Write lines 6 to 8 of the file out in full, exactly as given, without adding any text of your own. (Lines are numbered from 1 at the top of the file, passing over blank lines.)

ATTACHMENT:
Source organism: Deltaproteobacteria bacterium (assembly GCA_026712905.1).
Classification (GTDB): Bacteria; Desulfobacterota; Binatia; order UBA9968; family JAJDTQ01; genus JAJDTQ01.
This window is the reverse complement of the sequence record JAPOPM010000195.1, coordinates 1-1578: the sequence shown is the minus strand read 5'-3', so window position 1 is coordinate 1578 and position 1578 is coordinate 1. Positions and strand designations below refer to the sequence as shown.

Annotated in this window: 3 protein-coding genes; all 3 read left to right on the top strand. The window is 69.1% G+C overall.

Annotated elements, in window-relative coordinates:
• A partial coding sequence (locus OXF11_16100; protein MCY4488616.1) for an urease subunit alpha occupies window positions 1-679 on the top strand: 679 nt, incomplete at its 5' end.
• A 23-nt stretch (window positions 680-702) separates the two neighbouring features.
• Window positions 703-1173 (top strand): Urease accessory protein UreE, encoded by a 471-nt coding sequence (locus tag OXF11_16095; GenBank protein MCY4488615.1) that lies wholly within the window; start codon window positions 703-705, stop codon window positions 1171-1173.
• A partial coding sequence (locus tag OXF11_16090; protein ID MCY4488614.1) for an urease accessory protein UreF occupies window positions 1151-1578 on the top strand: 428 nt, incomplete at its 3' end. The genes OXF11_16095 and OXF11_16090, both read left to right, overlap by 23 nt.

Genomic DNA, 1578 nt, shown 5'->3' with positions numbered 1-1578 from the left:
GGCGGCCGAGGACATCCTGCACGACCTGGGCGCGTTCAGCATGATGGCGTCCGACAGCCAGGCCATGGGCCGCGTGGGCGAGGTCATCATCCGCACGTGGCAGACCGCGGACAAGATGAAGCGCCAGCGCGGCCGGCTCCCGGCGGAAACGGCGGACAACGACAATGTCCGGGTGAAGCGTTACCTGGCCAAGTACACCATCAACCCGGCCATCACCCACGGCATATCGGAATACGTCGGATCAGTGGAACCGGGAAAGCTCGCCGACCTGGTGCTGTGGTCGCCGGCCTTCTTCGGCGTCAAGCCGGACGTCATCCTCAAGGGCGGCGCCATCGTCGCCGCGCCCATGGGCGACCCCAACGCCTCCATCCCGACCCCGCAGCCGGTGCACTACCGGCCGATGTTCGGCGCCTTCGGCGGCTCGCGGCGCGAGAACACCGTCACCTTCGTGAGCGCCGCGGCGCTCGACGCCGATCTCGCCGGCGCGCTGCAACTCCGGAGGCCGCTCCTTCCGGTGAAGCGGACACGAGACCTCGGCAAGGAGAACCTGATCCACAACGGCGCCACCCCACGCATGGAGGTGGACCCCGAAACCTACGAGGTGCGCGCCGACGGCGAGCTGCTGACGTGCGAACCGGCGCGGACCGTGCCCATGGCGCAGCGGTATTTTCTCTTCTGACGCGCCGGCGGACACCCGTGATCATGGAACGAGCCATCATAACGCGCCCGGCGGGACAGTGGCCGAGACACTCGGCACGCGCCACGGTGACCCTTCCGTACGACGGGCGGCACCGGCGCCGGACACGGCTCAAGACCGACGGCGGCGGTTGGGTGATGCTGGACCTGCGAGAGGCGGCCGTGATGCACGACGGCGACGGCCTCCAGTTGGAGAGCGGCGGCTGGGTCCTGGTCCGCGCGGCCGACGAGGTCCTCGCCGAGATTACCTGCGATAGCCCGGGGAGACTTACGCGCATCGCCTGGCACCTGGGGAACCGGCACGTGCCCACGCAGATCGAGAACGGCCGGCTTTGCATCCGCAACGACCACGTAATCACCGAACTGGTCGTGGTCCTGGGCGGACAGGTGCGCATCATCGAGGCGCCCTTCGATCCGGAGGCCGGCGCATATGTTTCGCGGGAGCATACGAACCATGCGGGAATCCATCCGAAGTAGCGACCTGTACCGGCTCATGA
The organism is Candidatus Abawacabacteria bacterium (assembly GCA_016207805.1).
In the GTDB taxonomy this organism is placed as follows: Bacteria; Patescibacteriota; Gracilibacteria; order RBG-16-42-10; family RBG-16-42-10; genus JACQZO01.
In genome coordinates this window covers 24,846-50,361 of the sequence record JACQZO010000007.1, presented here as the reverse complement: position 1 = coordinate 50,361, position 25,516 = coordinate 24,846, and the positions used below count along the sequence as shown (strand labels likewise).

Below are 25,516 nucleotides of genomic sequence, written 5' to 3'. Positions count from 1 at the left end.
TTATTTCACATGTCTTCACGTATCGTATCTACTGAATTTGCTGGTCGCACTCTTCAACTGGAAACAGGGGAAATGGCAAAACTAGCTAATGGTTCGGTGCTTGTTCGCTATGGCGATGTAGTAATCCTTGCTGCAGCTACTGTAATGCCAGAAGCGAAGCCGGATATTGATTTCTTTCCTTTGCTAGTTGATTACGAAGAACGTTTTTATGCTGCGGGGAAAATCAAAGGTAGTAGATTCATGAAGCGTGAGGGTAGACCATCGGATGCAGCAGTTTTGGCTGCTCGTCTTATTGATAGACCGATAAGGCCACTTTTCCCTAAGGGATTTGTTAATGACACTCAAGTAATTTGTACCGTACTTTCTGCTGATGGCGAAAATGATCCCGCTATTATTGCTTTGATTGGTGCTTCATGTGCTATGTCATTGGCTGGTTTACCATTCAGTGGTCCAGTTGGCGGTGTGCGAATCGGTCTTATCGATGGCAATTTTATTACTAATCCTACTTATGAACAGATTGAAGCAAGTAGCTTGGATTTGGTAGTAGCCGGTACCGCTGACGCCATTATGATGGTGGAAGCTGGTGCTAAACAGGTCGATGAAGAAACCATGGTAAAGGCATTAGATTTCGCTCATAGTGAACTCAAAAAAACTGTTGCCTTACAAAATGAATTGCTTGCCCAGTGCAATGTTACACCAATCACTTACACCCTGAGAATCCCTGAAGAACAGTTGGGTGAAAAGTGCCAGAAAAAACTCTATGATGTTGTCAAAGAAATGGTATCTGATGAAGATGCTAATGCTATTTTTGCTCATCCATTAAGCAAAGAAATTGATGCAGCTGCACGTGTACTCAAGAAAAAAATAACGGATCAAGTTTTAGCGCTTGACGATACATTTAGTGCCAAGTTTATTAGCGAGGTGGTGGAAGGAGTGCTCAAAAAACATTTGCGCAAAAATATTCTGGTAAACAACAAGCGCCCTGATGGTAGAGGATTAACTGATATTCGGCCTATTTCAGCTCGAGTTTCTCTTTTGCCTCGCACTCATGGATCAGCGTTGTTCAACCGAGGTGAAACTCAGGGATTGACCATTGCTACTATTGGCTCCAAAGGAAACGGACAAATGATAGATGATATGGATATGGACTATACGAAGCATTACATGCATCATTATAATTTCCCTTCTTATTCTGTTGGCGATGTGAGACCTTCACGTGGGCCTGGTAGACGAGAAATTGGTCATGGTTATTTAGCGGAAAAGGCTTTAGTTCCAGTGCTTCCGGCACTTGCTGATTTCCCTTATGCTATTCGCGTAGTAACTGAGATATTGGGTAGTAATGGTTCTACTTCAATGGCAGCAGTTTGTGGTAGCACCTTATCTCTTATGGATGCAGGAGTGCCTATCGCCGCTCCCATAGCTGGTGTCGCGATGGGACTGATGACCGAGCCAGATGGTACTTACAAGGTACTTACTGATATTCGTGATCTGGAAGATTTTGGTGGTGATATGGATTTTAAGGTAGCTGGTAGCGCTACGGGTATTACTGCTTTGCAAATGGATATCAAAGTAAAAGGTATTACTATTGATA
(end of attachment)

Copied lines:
• A partial coding sequence (locus OXF11_16100; protein MCY4488616.1) for an urease subunit alpha occupies window positions 1-679 on the top strand: 679 nt, incomplete at its 5' end.
• A 23-nt stretch (window positions 680-702) separates the two neighbouring features.
• Window positions 703-1173 (top strand): Urease accessory protein UreE, encoded by a 471-nt coding sequence (locus tag OXF11_16095; GenBank protein MCY4488615.1) that lies wholly within the window; start codon window positions 703-705, stop codon window positions 1171-1173.